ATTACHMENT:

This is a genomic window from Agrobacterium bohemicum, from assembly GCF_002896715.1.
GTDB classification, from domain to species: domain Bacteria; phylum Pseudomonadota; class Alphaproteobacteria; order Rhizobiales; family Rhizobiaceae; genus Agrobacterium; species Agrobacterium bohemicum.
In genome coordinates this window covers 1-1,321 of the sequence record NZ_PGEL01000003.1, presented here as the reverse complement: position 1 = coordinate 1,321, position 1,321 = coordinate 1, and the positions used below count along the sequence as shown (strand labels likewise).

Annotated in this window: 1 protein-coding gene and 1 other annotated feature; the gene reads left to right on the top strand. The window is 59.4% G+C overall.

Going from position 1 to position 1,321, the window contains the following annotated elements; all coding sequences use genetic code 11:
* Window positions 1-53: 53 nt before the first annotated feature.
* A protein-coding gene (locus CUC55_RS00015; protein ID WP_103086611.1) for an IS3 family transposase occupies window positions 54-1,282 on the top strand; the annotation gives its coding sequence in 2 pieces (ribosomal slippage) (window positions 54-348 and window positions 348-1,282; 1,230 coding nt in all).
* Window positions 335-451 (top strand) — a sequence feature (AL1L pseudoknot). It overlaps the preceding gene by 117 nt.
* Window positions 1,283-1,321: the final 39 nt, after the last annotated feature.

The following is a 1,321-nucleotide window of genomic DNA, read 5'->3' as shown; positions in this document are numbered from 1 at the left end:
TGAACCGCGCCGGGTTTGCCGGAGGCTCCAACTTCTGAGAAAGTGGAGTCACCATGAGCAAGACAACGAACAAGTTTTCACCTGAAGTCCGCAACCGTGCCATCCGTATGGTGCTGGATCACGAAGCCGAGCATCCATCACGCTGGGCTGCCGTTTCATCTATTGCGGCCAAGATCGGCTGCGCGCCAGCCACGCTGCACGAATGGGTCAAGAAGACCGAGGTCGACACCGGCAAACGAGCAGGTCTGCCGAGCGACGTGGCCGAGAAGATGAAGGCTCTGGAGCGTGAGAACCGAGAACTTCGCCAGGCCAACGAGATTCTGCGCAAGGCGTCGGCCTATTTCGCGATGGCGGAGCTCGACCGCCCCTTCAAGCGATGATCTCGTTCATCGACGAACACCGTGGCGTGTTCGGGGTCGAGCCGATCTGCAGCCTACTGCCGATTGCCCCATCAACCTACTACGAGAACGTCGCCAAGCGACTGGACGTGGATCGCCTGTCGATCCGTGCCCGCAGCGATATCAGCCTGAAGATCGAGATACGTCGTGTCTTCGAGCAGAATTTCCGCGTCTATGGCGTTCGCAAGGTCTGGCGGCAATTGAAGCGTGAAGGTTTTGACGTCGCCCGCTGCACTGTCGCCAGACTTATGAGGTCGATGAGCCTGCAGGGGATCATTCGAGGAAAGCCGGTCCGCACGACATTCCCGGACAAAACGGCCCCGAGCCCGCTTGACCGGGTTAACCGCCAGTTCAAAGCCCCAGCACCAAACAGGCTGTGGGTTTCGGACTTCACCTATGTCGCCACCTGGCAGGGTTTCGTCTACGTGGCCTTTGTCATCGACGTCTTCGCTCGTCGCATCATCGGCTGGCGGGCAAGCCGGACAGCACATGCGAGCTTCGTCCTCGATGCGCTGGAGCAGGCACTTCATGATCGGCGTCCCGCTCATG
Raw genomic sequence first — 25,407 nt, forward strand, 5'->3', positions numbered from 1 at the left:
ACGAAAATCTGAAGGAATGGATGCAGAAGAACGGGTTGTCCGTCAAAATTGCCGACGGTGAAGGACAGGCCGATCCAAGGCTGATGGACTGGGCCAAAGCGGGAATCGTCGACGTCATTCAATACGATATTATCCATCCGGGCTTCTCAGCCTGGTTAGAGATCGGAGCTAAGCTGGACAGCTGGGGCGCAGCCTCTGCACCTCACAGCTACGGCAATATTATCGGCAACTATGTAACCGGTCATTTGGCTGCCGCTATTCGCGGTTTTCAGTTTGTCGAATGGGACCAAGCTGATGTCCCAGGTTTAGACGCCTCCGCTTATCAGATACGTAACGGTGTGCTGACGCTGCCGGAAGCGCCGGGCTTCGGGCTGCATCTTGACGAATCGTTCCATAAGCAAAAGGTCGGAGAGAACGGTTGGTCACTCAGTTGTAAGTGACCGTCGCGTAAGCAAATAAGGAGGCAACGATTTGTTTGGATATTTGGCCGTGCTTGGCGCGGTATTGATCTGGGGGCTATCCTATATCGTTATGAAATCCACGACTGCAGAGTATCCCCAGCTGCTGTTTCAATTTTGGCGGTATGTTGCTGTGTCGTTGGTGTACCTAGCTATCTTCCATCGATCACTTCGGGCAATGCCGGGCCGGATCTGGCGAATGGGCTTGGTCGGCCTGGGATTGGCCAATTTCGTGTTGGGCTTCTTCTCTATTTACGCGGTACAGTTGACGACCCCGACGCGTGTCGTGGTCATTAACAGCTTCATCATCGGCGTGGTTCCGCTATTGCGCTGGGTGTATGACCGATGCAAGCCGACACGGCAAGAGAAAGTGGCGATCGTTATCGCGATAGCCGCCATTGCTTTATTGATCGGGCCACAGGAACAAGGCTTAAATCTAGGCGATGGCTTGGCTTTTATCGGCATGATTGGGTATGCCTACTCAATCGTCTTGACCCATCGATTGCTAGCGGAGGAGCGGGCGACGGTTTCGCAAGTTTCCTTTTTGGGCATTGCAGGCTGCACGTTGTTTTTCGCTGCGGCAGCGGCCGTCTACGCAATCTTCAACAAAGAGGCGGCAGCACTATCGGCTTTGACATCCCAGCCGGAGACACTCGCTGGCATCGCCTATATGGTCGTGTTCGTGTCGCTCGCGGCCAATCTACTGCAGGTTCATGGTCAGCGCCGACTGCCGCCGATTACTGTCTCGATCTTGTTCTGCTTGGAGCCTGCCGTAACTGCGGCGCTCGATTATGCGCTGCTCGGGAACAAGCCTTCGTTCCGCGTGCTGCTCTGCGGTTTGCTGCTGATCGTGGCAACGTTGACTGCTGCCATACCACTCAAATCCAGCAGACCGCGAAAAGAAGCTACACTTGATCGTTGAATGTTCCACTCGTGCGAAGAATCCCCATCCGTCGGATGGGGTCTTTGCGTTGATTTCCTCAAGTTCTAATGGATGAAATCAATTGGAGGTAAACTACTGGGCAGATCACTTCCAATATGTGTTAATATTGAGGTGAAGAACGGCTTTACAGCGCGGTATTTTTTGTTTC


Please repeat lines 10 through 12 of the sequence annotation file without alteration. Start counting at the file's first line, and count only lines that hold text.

The following is a 1,321-nucleotide window of genomic DNA, read 5'->3' as shown; positions in this document are numbered from 1 at the left end:
TGAACCGCGCCGGGTTTGCCGGAGGCTCCAACTTCTGAGAAAGTGGAGTCACCATGAGCAAGACAACGAACAAGTTTTCACCTGAAGTCCGCAACCGTGCCATCCGTATGGTGCTGGATCACGAAGCCGAGCATCCATCACGCTGGGCTGCCGTTTCATCTATTGCGGCCAAGATCGGCTGCGCGCCAGCCACGCTGCACGAATGGGTCAAGAAGACCGAGGTCGACACCGGCAAACGAGCAGGTCTGCCGAGCGACGTGGCCGAGAAGATGAAGGCTCTGGAGCGTGAGAACCGAGAACTTCGCCAGGCCAACGAGATTCTGCGCAAGGCGTCGGCCTATTTCGCGATGGCGGAGCTCGACCGCCCCTTCAAGCGATGATCTCGTTCATCGACGAACACCGTGGCGTGTTCGGGGTCGAGCCGATCTGCAGCCTACTGCCGATTGCCCCATCAACCTACTACGAGAACGTCGCCAAGCGACTGGACGTGGATCGCCTGTCGATCCGTGCCCGCAGCGATATCAGCCTGAAGATCGAGATACGTCGTGTCTTCGAGCAGAATTTCCGCGTCTATGGCGTTCGCAAGGTCTGGCGGCAATTGAAGCGTGAAGGTTTTGACGTCGCCCGCTGCACTGTCGCCAGACTTATGAGGTCGATGAGCCTGCAGGGGATCATTCGAGGAAAGCCGGTCCGCACGACATTCCCGGACAAAACGGCCCCGAGCCCGCTTGACCGGGTTAACCGCCAGTTCAAAGCCCCAGCACCAAACAGGCTGTGGGTTTCGGACTTCACCTATGTCGCCACCTGGCAGGGTTTCGTCTACGTGGCCTTTGTCATCGACGTCTTCGCTCGTCGCATCATCGGCTGGCGGGCAAGCCGGACAGCACATGCGAGCTTCGTCCTCGATGCGCTGGAGCAGGCACTTCATGATCGGCGTCCCGCTCATG
Raw genomic sequence first — 25,407 nt, forward strand, 5'->3', positions numbered from 1 at the left: